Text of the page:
Gee, how many times have we heard Stark’s argument when it comes to expanding government in our own lives? Yield a little, so you don’t give up a lot – except the yielding never turns out to be little. Captain America is adamant that he won’t sign on, and The Falcon and Scarlet Witch stick with him, the latter winding up on effective house arrest in the Avengers’ headquarters.
As the Sokovia Accords are about to be ratified during a UN session in Vienna, Austria, a bomb detonates killing many at the conference including King T’Chaka of Wakanda who was the primary international booster of the Accords (Wakanda is the nation which is the sole source of the fictional “vibranium”, of which Cap’s shield is made). The attack is blamed on the Winter Soldier, aka Steve Rogers’ friend James “Bucky” Barnes (Sebastian Stan). Cap takes it on himself to capture his friend, which opens up the conflict between the Stark faction and the Cap faction.
As the fight between our heroes unfolds, we also get the introductions of Black Panther (Chadwick Boseman) and Peter Parker/Spider-Man (Tom Holland), as well as the returns of Clint Barton/Hawkeye (Jeremy Renner) and Scott Lang/Ant-Man (Paul Rudd).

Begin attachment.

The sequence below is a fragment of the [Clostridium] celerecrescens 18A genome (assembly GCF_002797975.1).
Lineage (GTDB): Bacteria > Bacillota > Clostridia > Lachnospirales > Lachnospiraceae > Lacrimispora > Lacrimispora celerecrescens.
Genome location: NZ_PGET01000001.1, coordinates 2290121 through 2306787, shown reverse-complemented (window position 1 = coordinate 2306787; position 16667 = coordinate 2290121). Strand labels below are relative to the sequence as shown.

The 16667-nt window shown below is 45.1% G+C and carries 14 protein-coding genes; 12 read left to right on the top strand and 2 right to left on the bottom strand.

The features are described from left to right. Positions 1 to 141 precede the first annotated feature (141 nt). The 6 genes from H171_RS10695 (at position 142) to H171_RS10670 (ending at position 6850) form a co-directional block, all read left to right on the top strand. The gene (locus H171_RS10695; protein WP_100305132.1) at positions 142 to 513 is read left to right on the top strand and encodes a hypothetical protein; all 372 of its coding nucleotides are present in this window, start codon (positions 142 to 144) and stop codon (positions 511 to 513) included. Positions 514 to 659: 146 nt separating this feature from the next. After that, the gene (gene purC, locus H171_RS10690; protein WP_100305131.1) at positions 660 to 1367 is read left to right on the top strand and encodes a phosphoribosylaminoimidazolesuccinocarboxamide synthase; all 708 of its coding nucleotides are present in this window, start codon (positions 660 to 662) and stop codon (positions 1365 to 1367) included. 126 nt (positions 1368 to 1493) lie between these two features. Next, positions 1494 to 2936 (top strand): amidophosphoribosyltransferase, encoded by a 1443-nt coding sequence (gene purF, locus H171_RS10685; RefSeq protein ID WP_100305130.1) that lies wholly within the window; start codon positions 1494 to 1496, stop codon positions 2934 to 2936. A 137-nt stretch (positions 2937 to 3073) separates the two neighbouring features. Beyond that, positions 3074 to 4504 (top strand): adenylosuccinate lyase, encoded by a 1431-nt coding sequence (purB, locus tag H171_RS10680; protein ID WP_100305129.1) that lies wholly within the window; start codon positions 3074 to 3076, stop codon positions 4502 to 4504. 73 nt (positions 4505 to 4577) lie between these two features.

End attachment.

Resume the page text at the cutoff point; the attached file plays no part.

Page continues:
Unfortunately, I can’t really give much more detail without spoilers. Suffice to say that the story arcs presupposed from watching the trailers aren’t exactly correct, so there are plenty of twists and turns in the plot to keep everyone interested. Civil War is the longest MCU film to date (2:26), but it never drags.
Winter Soldier‘s themes of absolute power corrupting absolutely and some distrust of authority can be healthy are continued by Civil War, and adds in the rights of the individual to make choices for themselves being superior to the needs of authority to control those choices. One character mentions, “Compromise where you can, but where you can’t: don’t.”
That’s a sentiment many of us will be considering in our politics as we head towards November’s election. Civil War earns its place among libertarian-leaning cultural offerings that “our side” would be well to use in bringing people towards a limited government/limited authority viewpoint. A government with the power to protect you absolutely is also powerful enough to deprive you of everything that makes life worth living.